What you can't do with reflect

So ... you can't do it with reflect? Actually, you can!
Published on June 15, 2018
Go Reflect Standard package

About 9 minutes of reading.

What’s the problem?

A while ago, I was working on backend application in which we were trying to increase readability of the code, while defining a standard. In my morning explorations I’ve found a technique (sorry, can’t remember where : I’ll edit this article when I’ll remember) that allowed us to use reflection inside a before type handler, thus decoding JSON payloads would be agnostic to controllers.

A typical controller signature looks like this :

func PostAddress(c *context.Context, entity *Address) error

Basically, the before handler would both construct the context (in which, for instance, to deposit the currently logged in user) and also decode the JSON payload and provide it as parameter when everything fine. Of course, in the above declaration, a convention was already made : the first parameter would always be context, the second one always a pointer to the desired decoded payload and the function will always have to return an error.

Now, the problem increase in complexity once you would like to receive as URL path parameters, route parameters or HTTP headers. Taking the above example (context aside), a desired controller signature should look like this:

func GetAddressesForUser(HeaderUserAgent string, URLParamUserId, URLVarPage, URLVarPerPage int) (entity []*Address,error)

The first parameter would come from HTTP headers, the second one from the route parsing and Page, PerPage should be taken from URL parameters. Nothing special, once you could make a convention that the parameter names would provide the name of what you require, in our example (yes, you’ve guessed it), it’s the start of the parameter name : Header - I need this from headers, URLParam - take this from route and URLVar to be taken from the URL after the question mark.

Well, Go does not provide access to parameter names, even via reflection. Looking for the reason why, I’ve found this argument of Russ Cox: “Reflect provides information about types. Function parameter names are not part of the func type. In contrast, struct field names are. […] I think it would likely be a mistake to expand the scope of package reflect beyond the clearly defined line of “types”. It’s not obvious to me where else to draw a line between func parameter names and the entire source files.“.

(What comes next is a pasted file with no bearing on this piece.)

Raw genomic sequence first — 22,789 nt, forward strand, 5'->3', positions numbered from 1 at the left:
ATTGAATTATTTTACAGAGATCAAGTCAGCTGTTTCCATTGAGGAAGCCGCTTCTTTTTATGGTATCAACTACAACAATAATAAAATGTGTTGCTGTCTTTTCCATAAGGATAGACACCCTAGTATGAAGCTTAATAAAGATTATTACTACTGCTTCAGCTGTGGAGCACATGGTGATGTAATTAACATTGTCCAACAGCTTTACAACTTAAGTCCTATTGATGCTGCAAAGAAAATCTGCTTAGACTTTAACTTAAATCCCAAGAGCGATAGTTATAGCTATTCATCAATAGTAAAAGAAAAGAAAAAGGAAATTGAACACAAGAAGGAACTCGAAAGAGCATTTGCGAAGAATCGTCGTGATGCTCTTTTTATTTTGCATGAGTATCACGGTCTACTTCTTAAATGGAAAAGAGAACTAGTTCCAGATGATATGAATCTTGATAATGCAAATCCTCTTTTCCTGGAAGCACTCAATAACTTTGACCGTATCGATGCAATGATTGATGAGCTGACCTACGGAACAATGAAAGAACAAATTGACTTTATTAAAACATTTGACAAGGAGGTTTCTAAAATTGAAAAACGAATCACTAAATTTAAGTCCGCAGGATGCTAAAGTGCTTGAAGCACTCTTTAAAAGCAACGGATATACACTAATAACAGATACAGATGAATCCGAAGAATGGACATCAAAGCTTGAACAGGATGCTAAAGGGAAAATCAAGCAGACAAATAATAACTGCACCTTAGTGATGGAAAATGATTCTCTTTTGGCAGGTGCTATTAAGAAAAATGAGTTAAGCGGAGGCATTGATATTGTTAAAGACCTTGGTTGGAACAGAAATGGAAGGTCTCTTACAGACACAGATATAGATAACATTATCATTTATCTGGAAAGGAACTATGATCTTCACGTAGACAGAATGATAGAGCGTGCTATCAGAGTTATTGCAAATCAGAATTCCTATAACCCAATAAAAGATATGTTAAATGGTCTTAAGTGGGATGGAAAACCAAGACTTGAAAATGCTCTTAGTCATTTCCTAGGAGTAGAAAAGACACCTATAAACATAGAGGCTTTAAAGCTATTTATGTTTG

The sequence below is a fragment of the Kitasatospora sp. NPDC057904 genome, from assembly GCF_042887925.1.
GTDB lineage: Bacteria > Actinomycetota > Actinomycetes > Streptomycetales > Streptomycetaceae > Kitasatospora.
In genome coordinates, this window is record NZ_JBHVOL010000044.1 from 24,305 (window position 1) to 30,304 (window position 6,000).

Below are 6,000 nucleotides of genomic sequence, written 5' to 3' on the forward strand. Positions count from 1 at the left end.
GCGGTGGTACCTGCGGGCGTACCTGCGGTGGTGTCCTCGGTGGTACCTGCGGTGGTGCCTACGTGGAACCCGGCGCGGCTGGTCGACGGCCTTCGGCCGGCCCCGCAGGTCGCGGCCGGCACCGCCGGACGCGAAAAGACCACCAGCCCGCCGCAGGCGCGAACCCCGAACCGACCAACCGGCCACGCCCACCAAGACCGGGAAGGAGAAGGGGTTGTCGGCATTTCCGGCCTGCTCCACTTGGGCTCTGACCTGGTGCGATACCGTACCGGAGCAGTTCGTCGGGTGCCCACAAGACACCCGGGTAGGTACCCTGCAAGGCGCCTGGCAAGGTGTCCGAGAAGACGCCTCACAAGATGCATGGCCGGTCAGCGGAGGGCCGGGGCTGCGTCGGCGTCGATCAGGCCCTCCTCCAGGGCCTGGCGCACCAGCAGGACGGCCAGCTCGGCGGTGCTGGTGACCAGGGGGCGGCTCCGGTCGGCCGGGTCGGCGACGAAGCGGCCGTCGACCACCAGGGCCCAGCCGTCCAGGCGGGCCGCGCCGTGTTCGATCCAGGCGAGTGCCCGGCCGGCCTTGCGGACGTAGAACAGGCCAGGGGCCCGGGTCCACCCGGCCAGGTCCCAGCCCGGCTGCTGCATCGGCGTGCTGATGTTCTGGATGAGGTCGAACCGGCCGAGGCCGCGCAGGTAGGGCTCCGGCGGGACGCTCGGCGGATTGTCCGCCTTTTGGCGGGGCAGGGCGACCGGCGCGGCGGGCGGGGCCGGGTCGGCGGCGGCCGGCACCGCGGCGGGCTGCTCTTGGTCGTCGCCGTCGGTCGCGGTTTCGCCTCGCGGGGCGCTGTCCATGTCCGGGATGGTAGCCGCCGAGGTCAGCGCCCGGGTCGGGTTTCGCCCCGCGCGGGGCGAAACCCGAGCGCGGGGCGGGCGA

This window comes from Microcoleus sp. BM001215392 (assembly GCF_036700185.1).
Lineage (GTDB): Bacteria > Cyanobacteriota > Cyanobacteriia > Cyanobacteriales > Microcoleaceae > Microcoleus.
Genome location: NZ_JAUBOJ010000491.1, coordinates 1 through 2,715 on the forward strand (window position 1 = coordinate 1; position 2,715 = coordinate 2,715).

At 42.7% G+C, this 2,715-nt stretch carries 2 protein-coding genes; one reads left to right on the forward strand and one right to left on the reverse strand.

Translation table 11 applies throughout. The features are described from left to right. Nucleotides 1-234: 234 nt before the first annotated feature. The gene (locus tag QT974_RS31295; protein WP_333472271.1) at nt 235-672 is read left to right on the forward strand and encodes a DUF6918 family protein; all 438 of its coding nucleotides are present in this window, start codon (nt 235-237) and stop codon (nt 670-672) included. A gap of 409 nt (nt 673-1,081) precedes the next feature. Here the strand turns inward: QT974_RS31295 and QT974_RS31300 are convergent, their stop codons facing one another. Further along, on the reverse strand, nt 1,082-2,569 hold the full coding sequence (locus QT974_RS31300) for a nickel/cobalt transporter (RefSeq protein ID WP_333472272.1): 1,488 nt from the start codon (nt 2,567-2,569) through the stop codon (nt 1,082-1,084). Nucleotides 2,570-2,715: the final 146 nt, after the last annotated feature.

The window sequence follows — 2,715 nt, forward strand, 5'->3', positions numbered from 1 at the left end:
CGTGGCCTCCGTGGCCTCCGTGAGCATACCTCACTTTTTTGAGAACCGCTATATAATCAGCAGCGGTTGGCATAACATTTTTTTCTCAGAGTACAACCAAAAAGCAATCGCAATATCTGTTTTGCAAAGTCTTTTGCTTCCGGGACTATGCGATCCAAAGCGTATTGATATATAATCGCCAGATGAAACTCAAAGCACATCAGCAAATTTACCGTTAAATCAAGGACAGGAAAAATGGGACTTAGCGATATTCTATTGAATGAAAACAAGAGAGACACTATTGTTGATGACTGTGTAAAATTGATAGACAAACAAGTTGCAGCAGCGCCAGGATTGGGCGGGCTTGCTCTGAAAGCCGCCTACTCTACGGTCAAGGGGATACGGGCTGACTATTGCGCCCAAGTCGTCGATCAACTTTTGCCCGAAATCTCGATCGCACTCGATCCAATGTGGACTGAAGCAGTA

Despite the fact that I don’t agree with him, I can’t argue that this won’t be extremly complicated. Now, how about finding a workaround?


The closest you can get to what you want is passing a struct. Create a struct type that wraps your current parameters, and change your function to accept a value of that struct (or a pointer to it). Combining all the required parameters in a struct, for each controller function would imply - even for a small project - a lot of struct declarations. To avoid such I wish that Go would support local struct declarations (that is just syntactic sugar) like this:

func (r *State) MethodA(args struct { Arg1 int; Arg2 string }) error {
   // use args.Arg1, args.Arg2, etc.

But it doesn’t. By this time, I know you are eager to see the code. I will asume that you know your way around with Gorilla muxer, so here is the commented code:

package routers

import (

type IValidator interface {
	Validate() error

type ParamAndIndex struct {
    tag   string
    index int
    isVar bool

func collectRequirements(fnValue reflect.Value) (reflect.Type, reflect.Type, reflect.Type, []ParamAndIndex, []string) {

	// checking if we're registering a function, not something else
	functionType := fnValue.Type()
	if functionType.Kind() != reflect.Func {
		panic("Can only register functions.")

	// getting the function name (for debugging purposes)
	fnCallerName := runtime.FuncForPC(fnValue.Pointer()).Name()
	parts := strings.Split(fnCallerName, "/")
	callerName := parts[len(parts)-1]

	// collecting injected parameters
	var payloadType reflect.Type
	var paramType reflect.Type
	var headersType reflect.Type
	var paramFields []ParamAndIndex
	var headerFields []string

	if functionType.NumIn() == 0 {
		panic("Handler must have at least one argument : context.Context")
	// convention : first param is always context.Context
	contextParam := functionType.In(0)